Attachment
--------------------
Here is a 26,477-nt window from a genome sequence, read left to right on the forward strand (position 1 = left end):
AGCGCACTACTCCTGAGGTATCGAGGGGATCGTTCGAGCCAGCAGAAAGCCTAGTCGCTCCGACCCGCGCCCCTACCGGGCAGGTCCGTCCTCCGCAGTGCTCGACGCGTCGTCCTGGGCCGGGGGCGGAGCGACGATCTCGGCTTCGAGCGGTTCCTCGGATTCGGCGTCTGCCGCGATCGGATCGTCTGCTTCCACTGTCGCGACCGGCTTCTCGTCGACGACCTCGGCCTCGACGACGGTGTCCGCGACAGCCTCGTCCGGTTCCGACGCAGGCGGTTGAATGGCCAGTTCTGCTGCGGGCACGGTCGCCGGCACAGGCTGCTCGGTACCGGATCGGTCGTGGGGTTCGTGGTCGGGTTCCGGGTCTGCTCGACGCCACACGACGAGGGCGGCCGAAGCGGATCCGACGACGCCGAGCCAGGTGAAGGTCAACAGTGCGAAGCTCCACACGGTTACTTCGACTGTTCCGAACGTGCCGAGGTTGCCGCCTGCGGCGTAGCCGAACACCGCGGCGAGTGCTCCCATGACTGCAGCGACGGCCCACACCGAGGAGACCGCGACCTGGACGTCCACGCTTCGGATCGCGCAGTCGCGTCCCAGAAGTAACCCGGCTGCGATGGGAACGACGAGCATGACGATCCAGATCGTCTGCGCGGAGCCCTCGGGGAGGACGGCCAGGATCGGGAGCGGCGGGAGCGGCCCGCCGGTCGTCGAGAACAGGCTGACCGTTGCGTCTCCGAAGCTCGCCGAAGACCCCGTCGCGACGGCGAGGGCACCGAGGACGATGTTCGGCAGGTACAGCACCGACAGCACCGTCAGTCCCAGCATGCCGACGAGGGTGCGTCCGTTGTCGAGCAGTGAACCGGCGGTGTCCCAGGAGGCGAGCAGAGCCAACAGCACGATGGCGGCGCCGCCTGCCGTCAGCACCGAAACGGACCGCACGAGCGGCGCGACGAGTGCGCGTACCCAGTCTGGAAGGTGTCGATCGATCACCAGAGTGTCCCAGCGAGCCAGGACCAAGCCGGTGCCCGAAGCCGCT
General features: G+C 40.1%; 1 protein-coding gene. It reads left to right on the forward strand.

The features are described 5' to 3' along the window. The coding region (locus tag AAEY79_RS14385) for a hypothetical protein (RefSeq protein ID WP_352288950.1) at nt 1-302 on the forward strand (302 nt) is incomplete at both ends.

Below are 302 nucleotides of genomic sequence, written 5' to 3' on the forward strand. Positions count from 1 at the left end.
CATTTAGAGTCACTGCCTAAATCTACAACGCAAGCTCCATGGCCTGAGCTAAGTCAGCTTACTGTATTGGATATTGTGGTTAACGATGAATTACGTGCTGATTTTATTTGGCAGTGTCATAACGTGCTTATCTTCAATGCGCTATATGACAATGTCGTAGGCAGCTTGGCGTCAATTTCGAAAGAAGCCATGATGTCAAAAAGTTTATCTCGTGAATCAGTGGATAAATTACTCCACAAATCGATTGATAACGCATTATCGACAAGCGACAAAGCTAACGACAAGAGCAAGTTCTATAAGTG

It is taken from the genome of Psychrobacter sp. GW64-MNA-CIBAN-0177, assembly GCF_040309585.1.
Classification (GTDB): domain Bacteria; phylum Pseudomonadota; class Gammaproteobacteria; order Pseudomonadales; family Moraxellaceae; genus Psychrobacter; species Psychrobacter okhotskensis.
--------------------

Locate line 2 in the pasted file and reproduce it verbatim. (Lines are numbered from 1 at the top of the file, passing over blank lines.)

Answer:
AGCGCACTACTCCTGAGGTATCGAGGGGATCGTTCGAGCCAGCAGAAAGCCTAGTCGCTCCGACCCGCGCCCCTACCGGGCAGGTCCGTCCTCCGCAGTGCTCGACGCGTCGTCCTGGGCCGGGGGCGGAGCGACGATCTCGGCTTCGAGCGGTTCCTCGGATTCGGCGTCTGCCGCGATCGGATCGTCTGCTTCCACTGTCGCGACCGGCTTCTCGTCGACGACCTCGGCCTCGACGACGGTGTCCGCGACAGCCTCGTCCGGTTCCGACGCAGGCGGTTGAATGGCCAGTTCTGCTGCGGGCACGGTCGCCGGCACAGGCTGCTCGGTACCGGATCGGTCGTGGGGTTCGTGGTCGGGTTCCGGGTCTGCTCGACGCCACACGACGAGGGCGGCCGAAGCGGATCCGACGACGCCGAGCCAGGTGAAGGTCAACAGTGCGAAGCTCCACACGGTTACTTCGACTGTTCCGAACGTGCCGAGGTTGCCGCCTGCGGCGTAGCCGAACACCGCGGCGAGTGCTCCCATGACTGCAGCGACGGCCCACACCGAGGAGACCGCGACCTGGACGTCCACGCTTCGGATCGCGCAGTCGCGTCCCAGAAGTAACCCGGCTGCGATGGGAACGACGAGCATGACGATCCAGATCGTCTGCGCGGAGCCCTCGGGGAGGACGGCCAGGATCGGGAGCGGCGGGAGCGGCCCGCCGGTCGTCGAGAACAGGCTGACCGTTGCGTCTCCGAAGCTCGCCGAAGACCCCGTCGCGACGGCGAGGGCACCGAGGACGATGTTCGGCAGGTACAGCACCGACAGCACCGTCAGTCCCAGCATGCCGACGAGGGTGCGTCCGTTGTCGAGCAGTGAACCGGCGGTGTCCCAGGAGGCGAGCAGAGCCAACAGCACGATGGCGGCGCCGCCTGCCGTCAGCACCGAAACGGACCGCACGAGCGGCGCGACGAGTGCGCGTACCCAGTCTGGAAGGTGTCGATCGATCACCAGAGTGTCCCAGCGAGCCAGGACCAAGCCGGTGCCCGAAGCCGCT